Aisha Rapant
English 101
31 October 2016
Standing Out
It was only a few years ago in 2011, which I clearly remember how I felt my whole summer vacation. My mother and I took our fourth trip to Africa for about two months to visit our family. The people of Niger, West Africa have such different lifestyles, values, and representations on the world than many others are used to. It was so tough to wake up every day and accept that what they might seem different, is very common for myself. Lucy Grealy, in her essay Mirrorings , describes her journey of self-acceptance through the opinions and influences of society after being diagnosed with Cancer. Both the uncontrollable sickness of Grealy and the color of my skin had effects on our own self-esteem, thus being trapped in our surroundings opinions. Being on a completely different continent wasn't enough to commence the feeling of being judged. In a country warned with terrorism and violence, any tourist who passes by, not looking like one of their own, was given unwanted attention. However, my initial feeling was of confidence. Grealy states that she "was the only one walking about in the world" whom actually cared about and focused on what was "important", unlike the appearance of her deformed face (26). The whole point of my trip was to see my many uncles, aunts, cousins, and grandmother; that was my priority, not what I looked like. It was on the first night that we arrived which riled up the whole town. The talk of the town of light-skinned foreigners coming spread like a wildfire.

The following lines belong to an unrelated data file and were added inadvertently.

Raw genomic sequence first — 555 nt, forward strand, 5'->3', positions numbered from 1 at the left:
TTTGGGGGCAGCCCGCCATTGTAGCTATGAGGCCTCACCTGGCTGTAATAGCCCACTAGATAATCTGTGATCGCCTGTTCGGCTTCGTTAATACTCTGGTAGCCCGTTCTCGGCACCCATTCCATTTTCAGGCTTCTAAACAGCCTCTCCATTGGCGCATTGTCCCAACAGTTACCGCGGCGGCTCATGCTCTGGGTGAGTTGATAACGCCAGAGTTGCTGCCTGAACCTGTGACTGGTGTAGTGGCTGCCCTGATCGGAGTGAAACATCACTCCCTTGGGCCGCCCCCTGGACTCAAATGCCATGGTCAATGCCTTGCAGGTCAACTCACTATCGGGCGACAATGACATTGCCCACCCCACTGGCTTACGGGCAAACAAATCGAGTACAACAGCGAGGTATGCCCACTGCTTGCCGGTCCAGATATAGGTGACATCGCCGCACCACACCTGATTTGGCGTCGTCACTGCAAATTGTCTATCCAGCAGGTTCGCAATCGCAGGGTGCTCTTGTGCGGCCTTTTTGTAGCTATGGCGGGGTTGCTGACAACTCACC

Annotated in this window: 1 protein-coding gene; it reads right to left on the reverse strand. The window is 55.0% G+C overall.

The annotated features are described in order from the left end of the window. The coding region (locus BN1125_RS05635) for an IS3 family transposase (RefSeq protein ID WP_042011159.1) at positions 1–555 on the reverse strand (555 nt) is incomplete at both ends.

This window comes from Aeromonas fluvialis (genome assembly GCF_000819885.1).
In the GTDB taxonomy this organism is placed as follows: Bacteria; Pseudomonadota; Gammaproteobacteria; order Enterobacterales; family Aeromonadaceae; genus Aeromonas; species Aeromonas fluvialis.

By the crack of dawn, dozens of visitors had already came and went. Even little kids from the houses next to us and strangers were gathered right outside the old-fashioned hut, peering in at my mother and I. Half of them never even said hello. That made me extremely uncomfortable. The only reason I could think of them gawking at us like that was because of the color of my skin. Why would that even matter? However, I wasn't thinking like that. In her literature, Grealy writes, "On one level, I understood that the image of my face was merely that, an image, a surface that was not directly related to any true, deep definition of the self. But I also knew that it is only through appearances that we experience and make decisions about the everyday world" (29). My difference in race was enough to have them think I'm so much different. Most have never even seen, nor met another individual outside of their ethnicity, so I'm sure they had their reason to act so strange, as they thought I was. For a few days, I was terrified to leave our little room. I was afraid of the things the visitors would say. Indeed, I was right. A week or so in, I was starting to make trips into the weekly Good-Friday market. The day of the week in which thousands of consumers crowd the streets to buy spices, clothing, furniture, and newly imported meats from the capital. Going about the day, noticed passer-byers mumbling phrases under their breath as they walked on. Some of them, I recognized. They were racial slurs, derogatory comments, and just plain rude words. Similar to Grealy, she "received…nasty comments about [her] face" which "hurt and disoriented" her self-esteem (23). Something as simple as hailing a motorcycle taxi was surprisingly difficult, even though the town was jam-packed with them. The men would just lie and say they were off duty or pass us by, just to be seen picking up someone else down the street. It seemed the town was so uninviting.
On one specific day, I remember being so frightened to venture out into the main part of town. I wanted to cover my body more than ever before. Being a predominantly Muslim region, I decided to try and fit in by purchasing a traditional hijab to wear. The combination of the headpiece and traditional clothing certainly put the harassment and let-downs to a minimum. Nothing seemed out of place from a quick glance of us foreigners. Serving as a temporary hiding place,